It was last Saturday morning and I was wondering which place to go to.
‘How about something about a place that you missed?’ my wife asked. ‘Our neighbour from Sudan brought this video for us to look at – he works for the group that made it.’
The DVD is ‘Beats of the Antonov’, and it is about the conflict that was going on in the Blue Nile State of Sudan in 2013 – and I was refused permission to go there a couple of years ago. It is a Hajooj Kuka documentary and a Refugee Club/Big World Cinema production. It won the People’s Choice Documentary TIFF Award in 2014.
From the knowledge I had at the time I could well understand why travel to Blue Nile and the Nuba Mountains was restricted. As the introductory text of the video says, since it got its independence in 1956 Sudan has been in an almost constant state of civil war. On 9th January 2011, driven by the Sudan People’s Liberation Movement (SPLM), the people of the South voted for separation from Sudan. Although rebels in Blue Nile and the Nuba Mountains also fought alongside the Sudan People’ Liberation Army (SPLA) of the South they remained part of the North.
In June 2011 the rebels from Blue Nile and the Nuba Mountains refused to disarm and, now known as the SPLA-North, they entered into new conflict with the ruling National Congress Party (NCP) of Sudan.
The film begins with the drone of an Antonov, a menacing shape across a clouded sky. ‘The plane is coming!’ someone yells. ‘The Antonov!’ And people run for the underground shelter before the incendiary bombs hit the ground and the thatched houses go up in flames.
I have seen those shelters in South Sudan. They were there at the camp where I stayed for a short time in Rumbek before the peace agreement was signed with the North. They were there at the NGO compound where I was running a workshop in Upper Nile last year. But in Pagak they were not shelters against attacks from the North. Upper Nile was rebel territory, occupied by the SPLM-IO: the SPLM In Opposition. So they were shelters against anticipated attacks from the SPLM government in Juba. The peoples of South Sudan, the world’s youngest country, have turned to fight each other in a struggle for power and wealth.
But back to the video… It is not so much a film about war but more a film about the resilience of the people of Blue Nile and the Nuba Mountains caught up in the conflict. And it is a fascinating study about what is essentially a clash of cultures, a fight to preserve identities, and a determination to maintain a dignity.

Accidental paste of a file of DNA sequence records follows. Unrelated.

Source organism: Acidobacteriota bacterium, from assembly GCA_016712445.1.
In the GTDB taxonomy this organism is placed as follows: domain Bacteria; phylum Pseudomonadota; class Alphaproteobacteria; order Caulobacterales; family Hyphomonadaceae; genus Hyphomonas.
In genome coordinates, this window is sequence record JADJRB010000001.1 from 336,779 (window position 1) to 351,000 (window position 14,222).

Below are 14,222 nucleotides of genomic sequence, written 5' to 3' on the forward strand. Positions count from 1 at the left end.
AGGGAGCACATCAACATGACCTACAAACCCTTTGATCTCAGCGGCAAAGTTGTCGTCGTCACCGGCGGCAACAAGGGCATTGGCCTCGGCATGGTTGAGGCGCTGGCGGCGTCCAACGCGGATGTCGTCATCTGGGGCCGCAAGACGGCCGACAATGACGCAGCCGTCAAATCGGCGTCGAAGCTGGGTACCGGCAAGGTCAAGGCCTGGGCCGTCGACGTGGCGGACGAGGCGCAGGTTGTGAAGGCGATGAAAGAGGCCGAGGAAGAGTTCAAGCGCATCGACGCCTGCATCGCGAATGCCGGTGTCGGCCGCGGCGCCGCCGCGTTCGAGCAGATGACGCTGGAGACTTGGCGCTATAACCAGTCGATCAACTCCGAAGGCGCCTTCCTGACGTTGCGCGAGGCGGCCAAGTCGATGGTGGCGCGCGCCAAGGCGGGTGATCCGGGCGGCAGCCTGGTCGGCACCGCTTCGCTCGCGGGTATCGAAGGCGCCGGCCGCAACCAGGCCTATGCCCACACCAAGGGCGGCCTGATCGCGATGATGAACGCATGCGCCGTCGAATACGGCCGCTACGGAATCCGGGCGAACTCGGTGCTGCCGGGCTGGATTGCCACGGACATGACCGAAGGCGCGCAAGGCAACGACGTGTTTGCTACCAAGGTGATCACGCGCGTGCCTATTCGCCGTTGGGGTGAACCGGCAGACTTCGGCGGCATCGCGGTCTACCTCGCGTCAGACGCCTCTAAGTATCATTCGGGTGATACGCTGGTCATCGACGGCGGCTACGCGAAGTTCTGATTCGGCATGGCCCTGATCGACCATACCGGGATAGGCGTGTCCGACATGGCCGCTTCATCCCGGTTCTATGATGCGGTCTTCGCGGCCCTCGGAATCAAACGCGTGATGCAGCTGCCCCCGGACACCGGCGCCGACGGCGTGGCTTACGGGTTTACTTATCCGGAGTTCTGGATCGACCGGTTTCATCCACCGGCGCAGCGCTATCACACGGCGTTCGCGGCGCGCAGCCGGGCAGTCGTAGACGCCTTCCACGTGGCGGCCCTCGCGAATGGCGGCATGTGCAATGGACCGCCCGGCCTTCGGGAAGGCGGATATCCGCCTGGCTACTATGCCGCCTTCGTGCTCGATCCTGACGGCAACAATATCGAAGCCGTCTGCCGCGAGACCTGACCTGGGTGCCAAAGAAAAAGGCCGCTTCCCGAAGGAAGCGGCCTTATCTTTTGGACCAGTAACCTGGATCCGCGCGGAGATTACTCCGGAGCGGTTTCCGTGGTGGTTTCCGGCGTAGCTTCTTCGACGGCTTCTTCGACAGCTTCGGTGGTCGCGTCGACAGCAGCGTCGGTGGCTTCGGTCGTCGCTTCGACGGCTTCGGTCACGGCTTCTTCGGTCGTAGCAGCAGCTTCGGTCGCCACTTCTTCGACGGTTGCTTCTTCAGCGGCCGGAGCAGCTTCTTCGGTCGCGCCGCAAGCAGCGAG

‘We are living in a milieu that doesn’t respect our culture and wants to kill it,’ says an African Sudanese ‘cultural organiser’.
But the issue is more complex than that. In the documentary, there is an interview with a tea lady in a village. She was sitting under a tree, where she had her jiko and her pans and enamel cups. I had taken tea in such places in Upper Nile. But the point about this lady was that she spoke freely about using a skin lightening cream. ‘I use it to get lighter,’ she says.
Albaqir Elafeef, from a civil society organisation, talks not about ‘fake news’ but about ‘fake identities’.
‘A fake identity is one that doesn’t know itself and adopts an identity other than its own,‘ he says. ‘The war is caused by the Northerners’ identity crisis. The war is against all the African elements in Sudan, be it in Darfur, Nuba Mountains or Blue Nile.’
This he calls the ‘external aspect’. But there is an internal aspect too: the war that is being waged in the sub-consciousness of Northerners. It’s as if they have an Arab father and an African mother. And so they have two insecurities: they want to kill the Arab father but also hide the African mother.
‘We are no longer at peace with ourselves,’ Albaqir says, ’And it follows that we can’t live at peace with others.’
The complexity is compounded when we meet a SPLA-N commander, Ibrahim Khatir, who is clearly Arab. He argues that the NCP categorises people on racial lines: Arab or Black – and then Arabs into first class and second class. He is looking forward to ‘a new Sudan that doesn’t have discrimination based on race, colour and ethnicity.’
It seems, then, that in Sudan – as increasingly these days in the United States, the United Kingdom, or many places elsewhere – national unity cannot easily encompass cultural diversity.
Since ‘Beats of the Antonov’ was released in 2014 there have been extended, at times broken, cease fires in Blue Nile and the Nuba Mountains, but the issues that the film raises have a relevance across Africa and beyond. The documentary can be accessed via YouTube.
Published in Kenya’s Sunday Nation